According to literature based on direct consumer
surveys, consumer awareness of GMOs is low. The Food Policy Institute at
Rutgers University conducted a survey and concluded that US consumers in
general were not informed regarding GMOs. More specifically, only 48% know that
GMOs were available in supermarkets and just 31% believe that they have
consumed a GM product. Moreover, most of participants self-rated their
knowledge to be inadequate; 48% stated that they are almost uninformed about
GMOs, while 16% felt they knew nothing at all, in comparison with 30% sufficiently
informed and only5% knowing a lot about GMOs. A cross-cultural survey,
investigating consumers in the United States, Japan, and Italy, illustrated
that US consumers were more familiar with GMOs in contrast to Italian and
Japanese. The public seems to trust scientific sources, such as university
scientists, over alternative sources, such as farmers, environmental
organizations, government agencies, grocery stores, and food manufacturers (Wunderlich &
Gatto, 2015).

Therefore, although GM products have been in the food industry
for decades and continue to increase in use, consumer awareness is not increasing
accordingly. A rigorous assessment of shortfalls in consumer knowledge should
take place, leading to the development of guidelines and policies to increase public
understanding. Future studies should examine methods of published scientific
information to consumers by using popular channels of information to help
increase the volume and quality of GMO-related information available to the
average consumer. Furthermore, the education of those responsible for the distribution
of this knowledge through such public media sources is of paramount significance
to enhance risk communication. Summarizing, these sources should be honest,
accurate, provide both pros and cons, and try to inform the laypeople instead
of convincing them about GMOs.

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Although seeds are expensive, because of their resistance to pests, GM crops can maximize the agricultural
output while minimizing the pesticide and other input expenses. (Qaim, 2010). Also, the nutritional content of these crops can be
altered, providing a more comprehensive nutritional profile than what was
offered previously. For instance, second-generation GM crops involve enhanced
quality traits, such as higher nutrient content.  “Golden Rice,” one of the first GM crops, is modified
to address vitamin A shortage, a common phenomenon in developing countries that
leads to blindness and entails higher rates of child mortality and infectious
diseases. Widespread production and consumption of bio-fortified staple crops
could improve health outcomes and provide economic benefits in a very
cost-effective way, especially in rural areas of developing countries. A recent simulation shows that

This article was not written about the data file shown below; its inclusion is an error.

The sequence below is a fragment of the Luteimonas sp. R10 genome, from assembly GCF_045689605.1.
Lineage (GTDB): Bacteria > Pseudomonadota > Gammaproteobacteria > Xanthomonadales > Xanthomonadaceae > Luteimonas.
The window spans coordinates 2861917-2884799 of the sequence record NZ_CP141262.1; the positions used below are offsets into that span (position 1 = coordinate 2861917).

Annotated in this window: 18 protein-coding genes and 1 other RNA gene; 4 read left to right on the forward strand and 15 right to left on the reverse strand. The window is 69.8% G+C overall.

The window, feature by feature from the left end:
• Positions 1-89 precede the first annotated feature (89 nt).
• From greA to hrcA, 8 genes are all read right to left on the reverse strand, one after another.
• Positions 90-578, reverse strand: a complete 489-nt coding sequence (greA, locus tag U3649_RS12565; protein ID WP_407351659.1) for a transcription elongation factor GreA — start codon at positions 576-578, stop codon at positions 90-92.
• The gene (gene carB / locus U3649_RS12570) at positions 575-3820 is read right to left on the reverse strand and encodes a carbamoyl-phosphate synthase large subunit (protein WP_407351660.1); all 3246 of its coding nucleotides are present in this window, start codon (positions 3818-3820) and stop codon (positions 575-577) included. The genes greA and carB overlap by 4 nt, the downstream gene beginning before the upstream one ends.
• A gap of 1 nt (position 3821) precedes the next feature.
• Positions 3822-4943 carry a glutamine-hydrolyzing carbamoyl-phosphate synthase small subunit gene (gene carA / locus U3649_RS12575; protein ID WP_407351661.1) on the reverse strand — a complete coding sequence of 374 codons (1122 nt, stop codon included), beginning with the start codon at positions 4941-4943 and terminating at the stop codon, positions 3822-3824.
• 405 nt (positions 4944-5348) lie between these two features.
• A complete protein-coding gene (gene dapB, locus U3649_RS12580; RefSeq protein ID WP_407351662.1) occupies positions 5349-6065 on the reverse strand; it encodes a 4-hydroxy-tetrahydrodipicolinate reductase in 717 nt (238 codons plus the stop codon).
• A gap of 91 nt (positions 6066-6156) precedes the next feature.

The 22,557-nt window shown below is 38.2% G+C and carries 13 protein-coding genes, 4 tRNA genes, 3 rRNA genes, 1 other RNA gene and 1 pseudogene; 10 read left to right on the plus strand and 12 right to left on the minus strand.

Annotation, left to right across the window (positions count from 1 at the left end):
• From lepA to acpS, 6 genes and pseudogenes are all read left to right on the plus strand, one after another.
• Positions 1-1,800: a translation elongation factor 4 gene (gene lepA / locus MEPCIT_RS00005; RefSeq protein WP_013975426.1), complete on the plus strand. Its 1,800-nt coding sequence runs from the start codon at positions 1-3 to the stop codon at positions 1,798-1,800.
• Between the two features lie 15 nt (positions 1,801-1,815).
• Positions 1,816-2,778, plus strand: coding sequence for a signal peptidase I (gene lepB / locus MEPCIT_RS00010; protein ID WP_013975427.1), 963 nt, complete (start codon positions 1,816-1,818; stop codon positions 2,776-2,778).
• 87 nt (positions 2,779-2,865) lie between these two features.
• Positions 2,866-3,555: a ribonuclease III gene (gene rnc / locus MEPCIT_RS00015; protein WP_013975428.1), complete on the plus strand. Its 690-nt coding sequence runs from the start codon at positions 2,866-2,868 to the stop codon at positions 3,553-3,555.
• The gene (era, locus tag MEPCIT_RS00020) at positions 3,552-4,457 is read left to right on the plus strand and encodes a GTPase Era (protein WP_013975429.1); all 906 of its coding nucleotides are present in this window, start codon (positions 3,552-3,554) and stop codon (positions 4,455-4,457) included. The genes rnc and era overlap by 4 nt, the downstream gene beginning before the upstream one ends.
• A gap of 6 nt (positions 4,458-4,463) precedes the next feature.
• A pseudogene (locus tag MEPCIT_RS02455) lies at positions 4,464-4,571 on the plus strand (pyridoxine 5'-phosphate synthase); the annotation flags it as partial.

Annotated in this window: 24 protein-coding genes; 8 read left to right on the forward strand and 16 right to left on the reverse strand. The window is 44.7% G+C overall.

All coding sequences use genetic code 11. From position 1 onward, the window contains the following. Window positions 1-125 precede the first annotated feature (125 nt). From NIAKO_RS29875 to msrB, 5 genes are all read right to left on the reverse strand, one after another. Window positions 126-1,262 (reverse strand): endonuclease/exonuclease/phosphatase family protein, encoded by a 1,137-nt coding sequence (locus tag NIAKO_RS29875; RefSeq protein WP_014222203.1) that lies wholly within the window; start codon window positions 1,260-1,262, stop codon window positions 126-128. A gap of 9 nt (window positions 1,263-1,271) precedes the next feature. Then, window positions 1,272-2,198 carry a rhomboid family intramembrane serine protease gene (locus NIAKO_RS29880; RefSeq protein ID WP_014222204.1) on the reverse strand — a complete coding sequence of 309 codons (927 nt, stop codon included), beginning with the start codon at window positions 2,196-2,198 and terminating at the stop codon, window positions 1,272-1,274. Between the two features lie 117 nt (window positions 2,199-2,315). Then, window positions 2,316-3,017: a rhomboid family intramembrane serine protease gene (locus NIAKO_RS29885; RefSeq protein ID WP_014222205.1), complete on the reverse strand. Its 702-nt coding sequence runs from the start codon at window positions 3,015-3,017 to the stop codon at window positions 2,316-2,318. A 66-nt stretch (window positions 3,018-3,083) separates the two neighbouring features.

Golden Rice could reduce health problems associated with vitamin A deficiency
by up to 60 percent in rice-eating populations (Qaim, 2010).

On the other hand, there are fears about unexpected
consequences of GM crossbreeding which involves mating between different
species. For example, genes that are ‘mixed’ between animals and plants are one
concern regarding GM foods. Tomatoes that have been engineered to have a longer
shelf life had genes inserted from flounder. This kind of genetic manipulation
may trigger diseases to be spread across different species. Ethically, another
issue is that vegetarians who do not eat food containing animal genes may
accidentally consume. Additionally, there is a danger of triggering allergies
or diseases in humans. Given that a gene could be extracted from an allergenic
organism and placed into another one that typically does not cause allergies, a
person may unknowingly be exposed to an allergen that could lead to an allergic
reaction. There is also the fear that new allergies could occur by mixing genes
from two different organisms. Finally, ethical concerns are raised regarding
environmental impact such as our ability to constrain GM crops in a specific
area and stop an unwanted spreading of them. (Murnaghan, 2017).

Until now, it seems that the benefits
do not outweigh the risks because assessing long-term effects of GM foods is
one of the greatest challenges of this biotechnology. The unpredictable element
of GM foods and the fact that this technology is relatively new means that
knowing in advance what might go wrong is difficult to assess and there is the
danger of ostrich’s fallacy. There are also criticisms of the corporations who
produce these foods that encourages issues around long-term effects because
some people believe these companies are unethical and that they essentially try
to ‘cover up’ evidence showing negative long-term effects of the foods. Also,
the issue of deciding who will be liable for unexpected consequences should be
a vital one to examine. Will it be the company who engineered the product, the
growers, the government and regulatory bodies who approved it or the
supermarket that sold it? These are all important issues that need to be investigated.
Unexpected consequences of GM foods should be a concern for virtually anyone –
including supporters of GM foods. 

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